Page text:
We own two actual vases. One was a gift from a friend, and the other is a memento of a wonderful day with my stepson during a vacation in Colorado years ago. We took him to see a glassblowing demonstration at a studio in Frisco, and since we were the only people in attendance, the artist asked my stepson to help. He was a teenager then, so he was generally unimpressed with anything. Throughout the trip, I kept giving him the same scenario: “If your happiness were a gas tank, where would the needle be pointing right now?” The answer was almost invariably “about 1/4.” It always stung a little, as my answer was consistently “3/4 at least.” He was so engaged in the glassblowing, though, that when I asked my question that day, he said, “Gas is spilling out of the tank.” I was beaming. So when we went back to the studio two days later to see the full results of his work, I had to have that vase.
I pull out these special vases every once in a while, but most of the time, I like to use funky vessels for little flower arrangements that I can dot throughout the house. I value frugality over most things, so when I see a food jar that has a unique shape, I’m sure to save it once it’s empty. These set-aside jars are also very handy whenever I want to surprise friends or coworkers with a little bouquet. And since we live in an area where there is no glass recycling, I’m always happy to keep a jar out of the landfill for as long as possible.
Removing labels can sometimes be tricky, though. The green olive jars I buy have plastic labels that peel off relatively easily, but they leave a lot of sticky stuff behind. The best way to remove the adhesive is to pour a little canola oil onto a paper towel and rub all over the jar. Then it just needs a soapy wash and rinse.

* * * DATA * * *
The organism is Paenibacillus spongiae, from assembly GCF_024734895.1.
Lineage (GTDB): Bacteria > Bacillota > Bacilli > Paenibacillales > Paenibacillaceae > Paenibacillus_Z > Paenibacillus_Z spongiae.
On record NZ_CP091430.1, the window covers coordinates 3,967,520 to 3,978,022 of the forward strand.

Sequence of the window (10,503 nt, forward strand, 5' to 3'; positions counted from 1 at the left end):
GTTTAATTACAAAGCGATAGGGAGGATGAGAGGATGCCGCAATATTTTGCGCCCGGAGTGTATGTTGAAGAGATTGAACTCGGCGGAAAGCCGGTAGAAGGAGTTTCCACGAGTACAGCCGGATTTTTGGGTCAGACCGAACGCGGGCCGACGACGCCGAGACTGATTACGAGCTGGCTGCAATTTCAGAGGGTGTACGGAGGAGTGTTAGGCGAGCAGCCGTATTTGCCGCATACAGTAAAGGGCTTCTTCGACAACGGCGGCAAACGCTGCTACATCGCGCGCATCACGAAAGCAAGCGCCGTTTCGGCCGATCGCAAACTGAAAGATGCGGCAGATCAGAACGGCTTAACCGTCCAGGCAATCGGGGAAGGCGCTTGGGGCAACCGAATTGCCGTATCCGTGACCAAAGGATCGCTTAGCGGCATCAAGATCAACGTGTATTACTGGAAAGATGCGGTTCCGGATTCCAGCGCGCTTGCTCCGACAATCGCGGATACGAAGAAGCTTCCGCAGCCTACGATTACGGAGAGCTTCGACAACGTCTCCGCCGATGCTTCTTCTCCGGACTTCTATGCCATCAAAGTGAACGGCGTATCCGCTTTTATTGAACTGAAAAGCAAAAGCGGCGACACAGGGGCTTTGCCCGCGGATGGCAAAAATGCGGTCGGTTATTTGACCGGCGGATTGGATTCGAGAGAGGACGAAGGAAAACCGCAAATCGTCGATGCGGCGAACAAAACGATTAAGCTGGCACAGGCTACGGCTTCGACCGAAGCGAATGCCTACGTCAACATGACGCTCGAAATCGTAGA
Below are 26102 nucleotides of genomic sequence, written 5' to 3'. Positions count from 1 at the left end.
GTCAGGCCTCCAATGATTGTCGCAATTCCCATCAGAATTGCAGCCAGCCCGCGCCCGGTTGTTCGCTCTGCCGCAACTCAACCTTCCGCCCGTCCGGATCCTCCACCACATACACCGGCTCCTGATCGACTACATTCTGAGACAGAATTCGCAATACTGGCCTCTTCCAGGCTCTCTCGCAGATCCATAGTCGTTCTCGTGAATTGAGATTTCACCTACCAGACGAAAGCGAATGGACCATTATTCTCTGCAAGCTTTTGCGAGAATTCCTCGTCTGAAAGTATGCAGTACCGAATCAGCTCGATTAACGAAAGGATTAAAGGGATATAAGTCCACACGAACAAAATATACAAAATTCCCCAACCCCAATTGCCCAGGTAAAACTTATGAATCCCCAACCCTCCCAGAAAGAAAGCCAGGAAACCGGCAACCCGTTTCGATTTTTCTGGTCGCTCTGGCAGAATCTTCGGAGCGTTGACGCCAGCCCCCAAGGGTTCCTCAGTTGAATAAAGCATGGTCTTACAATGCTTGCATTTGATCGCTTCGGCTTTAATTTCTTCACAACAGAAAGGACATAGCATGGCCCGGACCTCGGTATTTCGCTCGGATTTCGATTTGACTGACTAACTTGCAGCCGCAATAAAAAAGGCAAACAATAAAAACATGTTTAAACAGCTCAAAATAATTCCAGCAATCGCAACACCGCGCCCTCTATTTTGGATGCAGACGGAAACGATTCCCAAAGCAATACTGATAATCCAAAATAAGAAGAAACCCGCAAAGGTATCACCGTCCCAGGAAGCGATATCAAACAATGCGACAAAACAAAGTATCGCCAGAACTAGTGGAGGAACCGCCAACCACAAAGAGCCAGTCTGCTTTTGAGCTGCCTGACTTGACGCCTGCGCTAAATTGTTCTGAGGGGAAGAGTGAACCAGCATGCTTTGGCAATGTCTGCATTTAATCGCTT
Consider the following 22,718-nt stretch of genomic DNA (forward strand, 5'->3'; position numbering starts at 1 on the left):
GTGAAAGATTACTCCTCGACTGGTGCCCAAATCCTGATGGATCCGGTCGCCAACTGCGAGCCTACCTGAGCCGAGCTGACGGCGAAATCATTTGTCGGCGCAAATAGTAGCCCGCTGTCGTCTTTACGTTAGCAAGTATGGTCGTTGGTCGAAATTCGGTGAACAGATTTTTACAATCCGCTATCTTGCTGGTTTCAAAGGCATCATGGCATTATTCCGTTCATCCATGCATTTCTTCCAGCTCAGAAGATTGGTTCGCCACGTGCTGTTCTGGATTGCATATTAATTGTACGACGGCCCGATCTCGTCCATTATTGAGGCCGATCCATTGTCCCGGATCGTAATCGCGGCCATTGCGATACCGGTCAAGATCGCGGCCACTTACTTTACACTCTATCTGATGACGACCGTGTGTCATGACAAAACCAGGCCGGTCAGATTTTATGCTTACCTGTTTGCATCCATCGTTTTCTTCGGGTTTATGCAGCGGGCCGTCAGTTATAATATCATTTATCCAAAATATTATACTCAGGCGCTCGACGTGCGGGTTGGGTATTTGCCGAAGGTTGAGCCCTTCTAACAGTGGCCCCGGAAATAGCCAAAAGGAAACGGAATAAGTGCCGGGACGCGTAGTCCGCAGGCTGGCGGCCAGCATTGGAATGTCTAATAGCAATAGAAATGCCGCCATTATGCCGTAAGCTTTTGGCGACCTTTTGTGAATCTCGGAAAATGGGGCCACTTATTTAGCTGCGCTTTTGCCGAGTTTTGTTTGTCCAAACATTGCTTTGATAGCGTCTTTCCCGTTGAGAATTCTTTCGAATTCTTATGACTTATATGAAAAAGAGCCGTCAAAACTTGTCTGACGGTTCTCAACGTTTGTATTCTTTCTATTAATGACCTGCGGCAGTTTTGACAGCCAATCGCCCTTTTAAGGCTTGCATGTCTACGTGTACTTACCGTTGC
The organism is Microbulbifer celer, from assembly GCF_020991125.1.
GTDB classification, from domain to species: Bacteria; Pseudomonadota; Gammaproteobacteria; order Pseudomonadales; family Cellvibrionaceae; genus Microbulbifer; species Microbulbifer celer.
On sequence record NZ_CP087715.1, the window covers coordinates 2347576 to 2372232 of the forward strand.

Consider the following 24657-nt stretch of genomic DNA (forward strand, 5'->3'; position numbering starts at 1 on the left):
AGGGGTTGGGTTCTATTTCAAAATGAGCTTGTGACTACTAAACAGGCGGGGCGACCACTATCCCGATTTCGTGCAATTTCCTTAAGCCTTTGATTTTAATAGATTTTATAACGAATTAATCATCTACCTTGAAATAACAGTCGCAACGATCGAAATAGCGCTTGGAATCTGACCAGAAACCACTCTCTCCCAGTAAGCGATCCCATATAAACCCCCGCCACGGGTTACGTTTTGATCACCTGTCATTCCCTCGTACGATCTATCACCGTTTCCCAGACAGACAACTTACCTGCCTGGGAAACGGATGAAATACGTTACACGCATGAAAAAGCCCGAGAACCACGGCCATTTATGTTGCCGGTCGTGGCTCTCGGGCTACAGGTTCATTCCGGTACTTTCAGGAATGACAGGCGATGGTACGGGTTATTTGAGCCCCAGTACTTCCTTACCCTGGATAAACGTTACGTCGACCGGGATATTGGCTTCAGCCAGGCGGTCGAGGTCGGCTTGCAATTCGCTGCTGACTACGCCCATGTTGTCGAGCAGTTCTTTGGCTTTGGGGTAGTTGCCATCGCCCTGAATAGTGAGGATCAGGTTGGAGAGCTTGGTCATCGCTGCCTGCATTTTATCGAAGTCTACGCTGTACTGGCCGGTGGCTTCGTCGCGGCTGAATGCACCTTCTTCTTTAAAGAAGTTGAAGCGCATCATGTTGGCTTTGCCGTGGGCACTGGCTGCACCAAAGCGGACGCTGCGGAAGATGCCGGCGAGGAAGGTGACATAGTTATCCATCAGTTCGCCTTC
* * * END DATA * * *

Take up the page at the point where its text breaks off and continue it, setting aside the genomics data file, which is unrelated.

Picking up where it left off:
For others with paper labels, I have to soak them in soapy water for an hour. Doing this releases most labels, but with some, like the lemon curd jars I love, there’s a lot of adhesive left behind that the canola oil trick doesn’t address. Then I have to take slightly more dangerous measures (dangerous because I am especially accident-prone).
Once I remove the label, I just use the sharp edge of a knife to scrape the remaining adhesive off. Then a little scrub with soapy water makes the glass perfect. Just be super-careful if you try this.
I also love finding little things like small creamer pitchers or mugs at thrift shops. I’ve even been known to make little arrangements in cordial glasses. Anything that can hold water and a flower or two has the potential to brighten up someone’s day without breaking the bank. A quick search at a thrift store, garage sale, or even around the house with that in mind yields a lot of possibilities. The little bouquets can have such a big impact.
And then, on days when I need to be reminded that I once saw someone’s happiness tank fill to overflowing, I pull out the big vase, fill it with flowers, and make mine overflow again, too.